Under normal circumstances, a Florida couple seeking a divorce is not really considered news. What happens, though, when a same-sex couple attempts to dissolve their marriage in this southern state? Since Florida does not recognize same-sex unions, divorce becomes a tricky matter, and dividing marital property is suddenly a serious headache. Now, two women who are seeking a divorce in Florida are pushing for marriage equality in the state — not so they can wed, but so they can “untie” the knot.
The couple in question married in Massachusetts four years ago. That state is one of 17 that permit same-sex unions throughout the nation. Florida does not recognize same-sex marriage.
When the couple decided to pursue a divorce, they consulted experts in Massachusetts for advice. The answer was disheartening: They would have to move back to Massachusetts for a year before they could officially file. Since that life-changing move was not feasible, one of the woman chose to file for divorce in Florida, anyway.
Even though news reports show that judges in the state of Florida have granted same-sex divorces in the past, those cases have largely flown under the radar. Now, this couple is striving to bring those asset division cases into the light by claiming that a ban on same-sex marriage has a deleterious effect on same-sex divorce, not to mention the fact that it is unconstitutional. The couple in this case have already come to a legal agreement about dividing their marital property through collaborative methods, but they are still pursuing additional rights through the Florida court system.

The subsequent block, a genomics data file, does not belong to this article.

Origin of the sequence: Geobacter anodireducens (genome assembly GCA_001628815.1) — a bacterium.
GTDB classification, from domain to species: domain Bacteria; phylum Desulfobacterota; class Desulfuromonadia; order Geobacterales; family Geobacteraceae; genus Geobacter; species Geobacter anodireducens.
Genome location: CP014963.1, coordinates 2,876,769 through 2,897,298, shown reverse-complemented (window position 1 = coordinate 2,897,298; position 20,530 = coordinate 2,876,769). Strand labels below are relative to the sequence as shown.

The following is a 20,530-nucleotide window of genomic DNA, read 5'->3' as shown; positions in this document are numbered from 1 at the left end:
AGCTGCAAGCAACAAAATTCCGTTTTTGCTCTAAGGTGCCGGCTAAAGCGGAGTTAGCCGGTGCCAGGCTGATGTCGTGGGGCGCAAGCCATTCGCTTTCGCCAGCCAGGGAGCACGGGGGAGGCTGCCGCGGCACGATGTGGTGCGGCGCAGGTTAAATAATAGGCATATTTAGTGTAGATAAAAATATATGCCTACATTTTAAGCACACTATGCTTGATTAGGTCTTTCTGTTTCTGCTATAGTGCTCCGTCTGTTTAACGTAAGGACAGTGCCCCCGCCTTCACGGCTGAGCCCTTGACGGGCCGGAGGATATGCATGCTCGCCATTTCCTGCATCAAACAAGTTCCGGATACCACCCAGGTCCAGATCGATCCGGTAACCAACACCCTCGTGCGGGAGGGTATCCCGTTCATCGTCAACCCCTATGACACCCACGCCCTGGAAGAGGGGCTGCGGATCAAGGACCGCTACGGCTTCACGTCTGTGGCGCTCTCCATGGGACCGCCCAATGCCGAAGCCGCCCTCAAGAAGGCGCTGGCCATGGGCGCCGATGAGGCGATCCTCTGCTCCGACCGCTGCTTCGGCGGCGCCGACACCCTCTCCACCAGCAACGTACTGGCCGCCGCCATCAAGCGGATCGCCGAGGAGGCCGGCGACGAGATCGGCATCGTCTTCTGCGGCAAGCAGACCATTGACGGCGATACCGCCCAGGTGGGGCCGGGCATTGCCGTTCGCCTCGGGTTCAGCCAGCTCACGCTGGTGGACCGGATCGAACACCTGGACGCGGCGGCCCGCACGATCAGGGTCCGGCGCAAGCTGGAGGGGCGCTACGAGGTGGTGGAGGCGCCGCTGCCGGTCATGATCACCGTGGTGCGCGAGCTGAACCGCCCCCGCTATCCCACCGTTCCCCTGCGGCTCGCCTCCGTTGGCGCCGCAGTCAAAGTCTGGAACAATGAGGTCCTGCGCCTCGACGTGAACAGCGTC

Many Florida couples struggle through the asset division phase of their divorce. A Florida attorney may be able to provide additional information and assistance to ensure that clients receive their fair share of the marital estate. These professionals may serve as important allies in a divorce courtroom or mediation proceeding.
Source: Tampa Bay Times, “Tampa couple’s divorce could challenge same-sex marriage ban” Leonora LaPeter Anton, Mar. 24, 2014